I should have noted that around the 7th September there was a sun sensor calibration and ASCAL which does appear to have fixed the pointing issue and the signal into the DSN has been as expected since then. However as this was the 2nd such incident in the past 6 months I wonder if the sun sensor is having trouble keeping a lock on the sun, now at 147AU.
With info taken from one of the controllers at Canberra on twitter and my observations from, Voyager 2 was lost for a period of 5-10minutes in the early hours of 26/01/20 while attempting a MAGROL. It looks like an attitude control issue occurred causing the S/C to go off point from the earth. I'm assuming the fault protection kicked in and got the S/C back on point fairly quickly. The S/C was then in engineering mode 40bps rather than the usual 160bps. Even though the Voyager tracking schedule showed no further tracking, later in the day Canberras DSS43 70m dish was tracking and the Canberra website showed a horizon to horizon track was taking place. Its therefore reasonable to assume a spacecraft emergency had been declared with other missions being moved off of DSS43. Checking the most recent track earlier today Voyager 2 remains at 40bps (engineering mode).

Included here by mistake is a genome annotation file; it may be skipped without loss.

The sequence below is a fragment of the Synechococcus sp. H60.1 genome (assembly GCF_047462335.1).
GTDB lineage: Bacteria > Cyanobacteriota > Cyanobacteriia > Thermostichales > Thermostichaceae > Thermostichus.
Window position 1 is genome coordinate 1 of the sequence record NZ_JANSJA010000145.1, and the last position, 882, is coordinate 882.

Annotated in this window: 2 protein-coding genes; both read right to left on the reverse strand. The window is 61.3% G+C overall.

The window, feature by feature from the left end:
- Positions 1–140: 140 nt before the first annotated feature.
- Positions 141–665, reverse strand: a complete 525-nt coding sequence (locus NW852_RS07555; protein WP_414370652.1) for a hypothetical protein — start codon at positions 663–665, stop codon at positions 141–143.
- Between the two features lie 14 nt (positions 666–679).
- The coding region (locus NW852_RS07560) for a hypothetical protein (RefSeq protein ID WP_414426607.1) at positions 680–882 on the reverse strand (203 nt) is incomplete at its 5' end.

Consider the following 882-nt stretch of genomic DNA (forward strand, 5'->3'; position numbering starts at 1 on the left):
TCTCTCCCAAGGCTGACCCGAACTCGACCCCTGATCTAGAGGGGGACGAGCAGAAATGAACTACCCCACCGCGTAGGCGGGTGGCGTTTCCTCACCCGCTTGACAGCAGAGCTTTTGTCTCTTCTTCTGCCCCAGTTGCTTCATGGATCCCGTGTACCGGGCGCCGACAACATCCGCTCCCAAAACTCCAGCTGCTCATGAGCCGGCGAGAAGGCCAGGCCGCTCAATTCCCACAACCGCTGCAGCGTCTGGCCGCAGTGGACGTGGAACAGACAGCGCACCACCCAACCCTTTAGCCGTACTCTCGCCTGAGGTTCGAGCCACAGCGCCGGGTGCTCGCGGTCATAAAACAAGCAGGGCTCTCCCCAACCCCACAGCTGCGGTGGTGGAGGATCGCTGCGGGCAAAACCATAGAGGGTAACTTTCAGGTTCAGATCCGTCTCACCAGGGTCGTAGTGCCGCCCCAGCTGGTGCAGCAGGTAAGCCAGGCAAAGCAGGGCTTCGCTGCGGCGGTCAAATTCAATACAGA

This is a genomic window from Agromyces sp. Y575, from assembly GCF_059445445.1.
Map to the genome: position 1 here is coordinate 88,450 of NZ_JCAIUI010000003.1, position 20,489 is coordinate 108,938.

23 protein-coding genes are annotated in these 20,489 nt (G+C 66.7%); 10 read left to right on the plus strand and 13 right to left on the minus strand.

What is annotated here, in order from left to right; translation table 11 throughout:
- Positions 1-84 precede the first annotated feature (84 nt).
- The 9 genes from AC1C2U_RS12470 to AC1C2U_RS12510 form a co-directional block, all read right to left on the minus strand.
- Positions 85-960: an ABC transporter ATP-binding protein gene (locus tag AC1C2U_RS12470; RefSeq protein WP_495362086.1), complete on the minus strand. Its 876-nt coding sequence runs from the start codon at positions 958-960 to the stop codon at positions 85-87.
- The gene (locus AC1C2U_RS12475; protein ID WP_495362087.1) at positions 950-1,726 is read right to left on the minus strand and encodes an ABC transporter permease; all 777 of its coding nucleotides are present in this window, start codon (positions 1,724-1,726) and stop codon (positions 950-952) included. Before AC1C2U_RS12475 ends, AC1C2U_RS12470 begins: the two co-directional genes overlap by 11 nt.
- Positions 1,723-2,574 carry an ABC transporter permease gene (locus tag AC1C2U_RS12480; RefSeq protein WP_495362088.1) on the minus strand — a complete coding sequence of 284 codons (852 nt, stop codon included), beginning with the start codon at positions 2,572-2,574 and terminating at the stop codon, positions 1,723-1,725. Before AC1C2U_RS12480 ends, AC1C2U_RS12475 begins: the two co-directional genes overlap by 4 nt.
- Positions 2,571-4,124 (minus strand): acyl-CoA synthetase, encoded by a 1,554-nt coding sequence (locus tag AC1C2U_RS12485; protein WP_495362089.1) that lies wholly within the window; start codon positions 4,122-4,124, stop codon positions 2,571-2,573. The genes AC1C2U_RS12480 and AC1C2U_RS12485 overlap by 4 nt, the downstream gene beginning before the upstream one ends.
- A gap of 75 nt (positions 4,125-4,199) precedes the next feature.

My brain is hurting because morning in Canberra is so many hours before here, but it sounds like the most recent tracking was to determine whether the commands sent "later in the day" were received. Round trip time is so slow that this seems fast.
DSN antenna DSS-43 at @CanberraDSN opening a 3-1/2 hour listening window to see if recent emergency XMIT was received
Canberra still tracking VGR2 at 39bits/sec as of February 2nd, 21h30UT as seen in DSN NOW
Now one week gap of science data.
Any thoughts ?
QUOTE (Roby72 @ Feb 2 2020, 04:35 PM) *
Canberra still tracking VGR2 at 39bits/sec as of February 2nd, 21h30UT as seen in DSN NOW
Now one week gap of science data.
Any thoughts ?

Data rate should be back all the way up to 160 now.
There was a post from climber in a another thread about the Canberra DSN 70m 11mo shutdown, but this one continues discussion about the V2 anomaly... so, here is an informative now 5-months-old article from the paywalled NY Times:

It is spurred by the DSN maintenance, but has some interesting commentary about the anomaly. Nice to see reporters finding who to ring up, and talking to them.
Voyager 2 is doing well! DSN maintenance has progressed to the point that they have commanded (and heard back) from it after the hiatus.